"They been talking about it for months and everybody knew it was coming but didn't know what it would be, says "Jim". "Jim" asked that we hide his identity as he told us how he and his coworkers feel about GM's latest buyout plan. "Jim" has worked for the company close to thirty years--even relocating to stay within the fold. He'd even set his sights on his retirement day.
"P robably in about 2 or 3 years," he says. "Jim" falls in the group that--as they understand it--would receive both a monetary settlement and a retirement package. Some other workers, though would only receive a lump sum payment---up to 140 thousand dollars. "Jim" says much of what he knows he learned on the United Auto Workers website and through a company letter. So far, he says, that buyout doesn't sound too bad.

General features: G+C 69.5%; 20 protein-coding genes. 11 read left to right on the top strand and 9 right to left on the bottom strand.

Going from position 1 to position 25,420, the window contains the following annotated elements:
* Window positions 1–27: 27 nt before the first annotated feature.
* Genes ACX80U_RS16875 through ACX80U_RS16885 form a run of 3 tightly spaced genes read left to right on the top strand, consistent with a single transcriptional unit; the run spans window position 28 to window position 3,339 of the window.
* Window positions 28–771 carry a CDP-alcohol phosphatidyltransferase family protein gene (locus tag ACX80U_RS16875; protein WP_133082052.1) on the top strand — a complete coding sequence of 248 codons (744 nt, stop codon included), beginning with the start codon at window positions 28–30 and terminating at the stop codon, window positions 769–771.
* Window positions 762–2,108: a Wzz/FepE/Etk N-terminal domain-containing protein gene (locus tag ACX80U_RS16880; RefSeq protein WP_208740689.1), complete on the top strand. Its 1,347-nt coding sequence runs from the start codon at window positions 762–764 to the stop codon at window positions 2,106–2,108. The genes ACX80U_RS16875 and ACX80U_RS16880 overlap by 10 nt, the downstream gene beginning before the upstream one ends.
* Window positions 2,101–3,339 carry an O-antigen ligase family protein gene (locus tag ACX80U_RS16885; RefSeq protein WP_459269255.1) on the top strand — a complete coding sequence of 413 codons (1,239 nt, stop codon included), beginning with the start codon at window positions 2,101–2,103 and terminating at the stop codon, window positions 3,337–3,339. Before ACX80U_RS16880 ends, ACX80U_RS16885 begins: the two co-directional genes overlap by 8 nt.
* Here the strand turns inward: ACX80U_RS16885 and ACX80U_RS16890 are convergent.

"Y ou know I am still young so I will probably go work somewhere part time you know," says "Jim".
Analysts say GM faced losses of 10.6 billion in 2005---and is paying an increasingly staggering costs in pension, healthcare and wages. And demand for GM cars---even the workers admit---is down.
"M ore people are buying foreign cars and taking shares from GM so you have to cut back somewhere," admits "Jim".